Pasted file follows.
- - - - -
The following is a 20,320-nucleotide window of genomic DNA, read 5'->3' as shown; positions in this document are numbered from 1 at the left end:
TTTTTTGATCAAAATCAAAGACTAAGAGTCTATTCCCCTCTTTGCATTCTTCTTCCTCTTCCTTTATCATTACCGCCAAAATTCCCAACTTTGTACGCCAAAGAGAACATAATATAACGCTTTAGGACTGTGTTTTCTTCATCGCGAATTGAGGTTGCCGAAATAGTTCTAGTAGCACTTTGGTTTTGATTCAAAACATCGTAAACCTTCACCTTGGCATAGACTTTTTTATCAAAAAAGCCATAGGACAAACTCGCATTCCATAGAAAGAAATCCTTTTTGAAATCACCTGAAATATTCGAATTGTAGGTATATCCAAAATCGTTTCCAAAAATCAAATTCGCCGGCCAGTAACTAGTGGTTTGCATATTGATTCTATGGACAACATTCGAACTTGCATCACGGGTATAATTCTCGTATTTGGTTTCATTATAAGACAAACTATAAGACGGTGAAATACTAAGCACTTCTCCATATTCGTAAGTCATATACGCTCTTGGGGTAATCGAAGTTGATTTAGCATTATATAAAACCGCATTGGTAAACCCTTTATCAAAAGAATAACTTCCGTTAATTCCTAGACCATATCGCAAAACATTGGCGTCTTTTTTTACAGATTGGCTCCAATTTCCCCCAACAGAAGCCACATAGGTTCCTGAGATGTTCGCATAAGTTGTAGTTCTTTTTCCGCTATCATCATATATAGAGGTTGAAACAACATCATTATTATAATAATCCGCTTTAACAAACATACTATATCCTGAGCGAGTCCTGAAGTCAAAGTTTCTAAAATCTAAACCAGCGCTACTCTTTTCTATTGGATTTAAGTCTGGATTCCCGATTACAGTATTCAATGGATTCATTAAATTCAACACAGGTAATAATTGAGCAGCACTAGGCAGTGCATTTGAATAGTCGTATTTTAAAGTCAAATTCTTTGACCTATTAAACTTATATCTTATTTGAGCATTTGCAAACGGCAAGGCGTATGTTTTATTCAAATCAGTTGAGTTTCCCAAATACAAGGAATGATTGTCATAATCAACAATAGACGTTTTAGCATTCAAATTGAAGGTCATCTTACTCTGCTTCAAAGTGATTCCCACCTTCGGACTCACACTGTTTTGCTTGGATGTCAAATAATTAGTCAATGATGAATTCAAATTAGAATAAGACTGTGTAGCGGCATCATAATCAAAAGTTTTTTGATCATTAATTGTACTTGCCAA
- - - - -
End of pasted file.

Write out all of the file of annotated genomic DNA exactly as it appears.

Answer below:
The following is a 20,320-nucleotide window of genomic DNA, read 5'->3' as shown; positions in this document are numbered from 1 at the left end:
TTTTTTGATCAAAATCAAAGACTAAGAGTCTATTCCCCTCTTTGCATTCTTCTTCCTCTTCCTTTATCATTACCGCCAAAATTCCCAACTTTGTACGCCAAAGAGAACATAATATAACGCTTTAGGACTGTGTTTTCTTCATCGCGAATTGAGGTTGCCGAAATAGTTCTAGTAGCACTTTGGTTTTGATTCAAAACATCGTAAACCTTCACCTTGGCATAGACTTTTTTATCAAAAAAGCCATAGGACAAACTCGCATTCCATAGAAAGAAATCCTTTTTGAAATCACCTGAAATATTCGAATTGTAGGTATATCCAAAATCGTTTCCAAAAATCAAATTCGCCGGCCAGTAACTAGTGGTTTGCATATTGATTCTATGGACAACATTCGAACTTGCATCACGGGTATAATTCTCGTATTTGGTTTCATTATAAGACAAACTATAAGACGGTGAAATACTAAGCACTTCTCCATATTCGTAAGTCATATACGCTCTTGGGGTAATCGAAGTTGATTTAGCATTATATAAAACCGCATTGGTAAACCCTTTATCAAAAGAATAACTTCCGTTAATTCCTAGACCATATCGCAAAACATTGGCGTCTTTTTTTACAGATTGGCTCCAATTTCCCCCAACAGAAGCCACATAGGTTCCTGAGATGTTCGCATAAGTTGTAGTTCTTTTTCCGCTATCATCATATATAGAGGTTGAAACAACATCATTATTATAATAATCCGCTTTAACAAACATACTATATCCTGAGCGAGTCCTGAAGTCAAAGTTTCTAAAATCTAAACCAGCGCTACTCTTTTCTATTGGATTTAAGTCTGGATTCCCGATTACAGTATTCAATGGATTCATTAAATTCAACACAGGTAATAATTGAGCAGCACTAGGCAGTGCATTTGAATAGTCGTATTTTAAAGTCAAATTCTTTGACCTATTAAACTTATATCTTATTTGAGCATTTGCAAACGGCAAGGCGTATGTTTTATTCAAATCAGTTGAGTTTCCCAAATACAAGGAATGATTGTCATAATCAACAATAGACGTTTTAGCATTCAAATTGAAGGTCATCTTACTCTGCTTCAAAGTGATTCCCACCTTCGGACTCACACTGTTTTGCTTGGATGTCAAATAATTAGTCAATGATGAATTCAAATTAGAATAAGACTGTGTAGCGGCATCATAATCAAAAGTTTTTTGATCATTAATTGTACTTGCCAA